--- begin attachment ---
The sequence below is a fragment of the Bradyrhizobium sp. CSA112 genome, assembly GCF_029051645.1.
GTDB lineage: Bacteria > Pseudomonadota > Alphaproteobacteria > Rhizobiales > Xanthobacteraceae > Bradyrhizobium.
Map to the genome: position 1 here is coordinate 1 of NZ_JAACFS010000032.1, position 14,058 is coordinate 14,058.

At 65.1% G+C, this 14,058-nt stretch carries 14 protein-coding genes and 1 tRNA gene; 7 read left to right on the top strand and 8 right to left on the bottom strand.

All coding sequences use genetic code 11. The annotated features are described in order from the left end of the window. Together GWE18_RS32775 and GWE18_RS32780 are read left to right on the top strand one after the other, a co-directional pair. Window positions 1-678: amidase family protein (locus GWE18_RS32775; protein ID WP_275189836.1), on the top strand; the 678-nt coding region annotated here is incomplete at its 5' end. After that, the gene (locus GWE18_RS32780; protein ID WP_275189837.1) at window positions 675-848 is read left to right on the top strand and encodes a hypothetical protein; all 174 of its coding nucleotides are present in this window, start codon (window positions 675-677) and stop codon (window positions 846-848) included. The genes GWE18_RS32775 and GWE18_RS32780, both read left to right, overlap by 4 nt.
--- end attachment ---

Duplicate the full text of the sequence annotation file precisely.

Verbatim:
The sequence below is a fragment of the Bradyrhizobium sp. CSA112 genome, assembly GCF_029051645.1.
GTDB lineage: Bacteria > Pseudomonadota > Alphaproteobacteria > Rhizobiales > Xanthobacteraceae > Bradyrhizobium.
Map to the genome: position 1 here is coordinate 1 of NZ_JAACFS010000032.1, position 14,058 is coordinate 14,058.

At 65.1% G+C, this 14,058-nt stretch carries 14 protein-coding genes and 1 tRNA gene; 7 read left to right on the top strand and 8 right to left on the bottom strand.

All coding sequences use genetic code 11. The annotated features are described in order from the left end of the window. Together GWE18_RS32775 and GWE18_RS32780 are read left to right on the top strand one after the other, a co-directional pair. Window positions 1-678: amidase family protein (locus GWE18_RS32775; protein ID WP_275189836.1), on the top strand; the 678-nt coding region annotated here is incomplete at its 5' end. After that, the gene (locus GWE18_RS32780; protein ID WP_275189837.1) at window positions 675-848 is read left to right on the top strand and encodes a hypothetical protein; all 174 of its coding nucleotides are present in this window, start codon (window positions 675-677) and stop codon (window positions 846-848) included. The genes GWE18_RS32775 and GWE18_RS32780, both read left to right, overlap by 4 nt.